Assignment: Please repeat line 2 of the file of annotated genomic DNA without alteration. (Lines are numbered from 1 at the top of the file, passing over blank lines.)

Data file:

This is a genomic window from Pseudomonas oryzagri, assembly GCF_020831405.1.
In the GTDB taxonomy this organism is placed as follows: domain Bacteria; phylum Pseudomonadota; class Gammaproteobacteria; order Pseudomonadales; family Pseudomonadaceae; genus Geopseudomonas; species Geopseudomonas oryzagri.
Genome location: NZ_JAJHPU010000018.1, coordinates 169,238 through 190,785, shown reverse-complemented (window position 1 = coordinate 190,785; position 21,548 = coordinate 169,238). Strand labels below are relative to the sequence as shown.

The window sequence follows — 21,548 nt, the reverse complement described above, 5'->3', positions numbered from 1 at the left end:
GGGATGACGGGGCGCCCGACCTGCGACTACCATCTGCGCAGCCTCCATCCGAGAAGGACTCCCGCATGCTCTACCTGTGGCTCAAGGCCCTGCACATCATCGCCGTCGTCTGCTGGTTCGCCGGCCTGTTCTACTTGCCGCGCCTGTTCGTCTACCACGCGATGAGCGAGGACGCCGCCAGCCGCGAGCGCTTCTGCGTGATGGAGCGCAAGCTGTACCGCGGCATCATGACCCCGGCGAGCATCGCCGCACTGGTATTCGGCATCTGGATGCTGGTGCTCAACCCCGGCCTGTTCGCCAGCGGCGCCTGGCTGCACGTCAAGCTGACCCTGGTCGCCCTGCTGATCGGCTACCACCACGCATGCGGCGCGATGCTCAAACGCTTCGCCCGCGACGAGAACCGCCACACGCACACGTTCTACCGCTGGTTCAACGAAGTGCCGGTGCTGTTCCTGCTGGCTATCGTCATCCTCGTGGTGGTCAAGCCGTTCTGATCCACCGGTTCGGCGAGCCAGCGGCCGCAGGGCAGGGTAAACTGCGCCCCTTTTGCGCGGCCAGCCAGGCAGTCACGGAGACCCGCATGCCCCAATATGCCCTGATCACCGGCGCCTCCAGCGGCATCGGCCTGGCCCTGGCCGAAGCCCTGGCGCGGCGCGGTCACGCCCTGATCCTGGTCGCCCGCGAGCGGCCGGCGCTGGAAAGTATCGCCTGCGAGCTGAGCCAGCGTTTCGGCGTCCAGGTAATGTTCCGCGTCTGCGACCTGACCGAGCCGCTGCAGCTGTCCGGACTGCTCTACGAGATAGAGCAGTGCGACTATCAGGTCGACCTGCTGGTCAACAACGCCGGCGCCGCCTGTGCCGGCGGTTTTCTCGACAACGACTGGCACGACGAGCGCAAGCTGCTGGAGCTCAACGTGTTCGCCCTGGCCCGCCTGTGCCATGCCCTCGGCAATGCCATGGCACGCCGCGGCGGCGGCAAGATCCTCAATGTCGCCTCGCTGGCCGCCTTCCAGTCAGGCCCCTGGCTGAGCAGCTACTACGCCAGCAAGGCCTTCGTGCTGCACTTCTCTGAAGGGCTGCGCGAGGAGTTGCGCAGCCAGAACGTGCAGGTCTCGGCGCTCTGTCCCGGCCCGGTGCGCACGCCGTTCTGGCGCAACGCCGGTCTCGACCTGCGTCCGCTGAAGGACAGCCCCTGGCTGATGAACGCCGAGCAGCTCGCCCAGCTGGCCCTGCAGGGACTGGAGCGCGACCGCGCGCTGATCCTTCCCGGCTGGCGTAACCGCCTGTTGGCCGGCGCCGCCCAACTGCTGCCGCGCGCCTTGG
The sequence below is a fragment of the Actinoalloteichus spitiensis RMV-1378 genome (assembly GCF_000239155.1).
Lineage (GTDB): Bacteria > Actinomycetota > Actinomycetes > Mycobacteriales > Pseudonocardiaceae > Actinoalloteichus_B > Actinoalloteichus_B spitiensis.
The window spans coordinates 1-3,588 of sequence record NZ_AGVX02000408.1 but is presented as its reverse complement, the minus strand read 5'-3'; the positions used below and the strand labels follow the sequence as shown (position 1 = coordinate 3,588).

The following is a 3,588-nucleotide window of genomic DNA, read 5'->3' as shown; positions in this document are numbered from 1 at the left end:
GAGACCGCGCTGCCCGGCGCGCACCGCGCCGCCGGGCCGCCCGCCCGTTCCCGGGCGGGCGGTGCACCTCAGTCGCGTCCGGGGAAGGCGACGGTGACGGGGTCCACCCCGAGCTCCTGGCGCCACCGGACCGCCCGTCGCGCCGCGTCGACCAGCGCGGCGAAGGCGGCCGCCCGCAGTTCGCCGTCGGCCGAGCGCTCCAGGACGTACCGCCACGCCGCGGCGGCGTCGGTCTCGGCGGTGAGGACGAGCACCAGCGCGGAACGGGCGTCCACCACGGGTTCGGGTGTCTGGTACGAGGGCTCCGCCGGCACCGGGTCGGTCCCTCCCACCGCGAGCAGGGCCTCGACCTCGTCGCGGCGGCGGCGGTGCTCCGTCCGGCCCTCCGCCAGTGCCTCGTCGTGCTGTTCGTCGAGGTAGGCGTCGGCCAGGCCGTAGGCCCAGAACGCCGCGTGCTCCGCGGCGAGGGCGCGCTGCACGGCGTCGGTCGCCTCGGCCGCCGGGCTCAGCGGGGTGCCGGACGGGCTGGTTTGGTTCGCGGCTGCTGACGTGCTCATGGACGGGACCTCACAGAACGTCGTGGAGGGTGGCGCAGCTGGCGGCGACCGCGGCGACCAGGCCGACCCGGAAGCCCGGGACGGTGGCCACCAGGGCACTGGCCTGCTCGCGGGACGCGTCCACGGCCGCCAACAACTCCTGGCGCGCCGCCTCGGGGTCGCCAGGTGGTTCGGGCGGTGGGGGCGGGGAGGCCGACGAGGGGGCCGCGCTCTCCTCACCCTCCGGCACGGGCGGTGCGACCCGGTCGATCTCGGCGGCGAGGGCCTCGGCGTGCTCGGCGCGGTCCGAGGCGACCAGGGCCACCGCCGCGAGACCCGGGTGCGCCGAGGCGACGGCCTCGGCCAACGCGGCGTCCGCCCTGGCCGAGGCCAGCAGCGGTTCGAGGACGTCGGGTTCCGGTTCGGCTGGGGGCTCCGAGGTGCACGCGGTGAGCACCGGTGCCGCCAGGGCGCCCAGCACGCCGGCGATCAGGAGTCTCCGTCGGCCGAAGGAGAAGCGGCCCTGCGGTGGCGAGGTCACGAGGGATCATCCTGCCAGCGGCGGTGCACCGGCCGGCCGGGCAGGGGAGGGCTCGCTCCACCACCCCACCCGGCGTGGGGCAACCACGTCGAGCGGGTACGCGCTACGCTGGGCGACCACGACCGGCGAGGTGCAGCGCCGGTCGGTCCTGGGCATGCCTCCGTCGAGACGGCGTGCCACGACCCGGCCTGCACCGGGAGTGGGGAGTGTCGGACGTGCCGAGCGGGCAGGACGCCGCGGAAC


In the GTDB taxonomy this organism is placed as follows: domain Bacteria; phylum Pseudomonadota; class Gammaproteobacteria; order Pseudomonadales; family Pseudomonadaceae; genus Geopseudomonas; species Geopseudomonas oryzagri.